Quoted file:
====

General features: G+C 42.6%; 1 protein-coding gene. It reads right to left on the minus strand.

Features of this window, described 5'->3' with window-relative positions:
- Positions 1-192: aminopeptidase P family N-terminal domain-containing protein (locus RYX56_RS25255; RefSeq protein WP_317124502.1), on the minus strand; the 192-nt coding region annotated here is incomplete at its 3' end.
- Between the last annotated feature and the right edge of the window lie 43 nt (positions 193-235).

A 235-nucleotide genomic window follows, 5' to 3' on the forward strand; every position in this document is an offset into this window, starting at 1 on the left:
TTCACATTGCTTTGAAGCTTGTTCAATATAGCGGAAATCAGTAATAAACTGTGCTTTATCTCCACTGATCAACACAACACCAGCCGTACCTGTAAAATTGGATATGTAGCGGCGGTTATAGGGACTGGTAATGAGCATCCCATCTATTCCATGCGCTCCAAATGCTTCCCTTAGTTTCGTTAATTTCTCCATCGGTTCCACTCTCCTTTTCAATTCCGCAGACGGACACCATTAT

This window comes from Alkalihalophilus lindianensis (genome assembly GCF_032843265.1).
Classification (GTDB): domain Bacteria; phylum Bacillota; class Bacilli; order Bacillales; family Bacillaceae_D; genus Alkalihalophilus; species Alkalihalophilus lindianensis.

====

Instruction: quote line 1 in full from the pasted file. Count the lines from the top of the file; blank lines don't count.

General features: G+C 42.6%; 1 protein-coding gene. It reads right to left on the minus strand.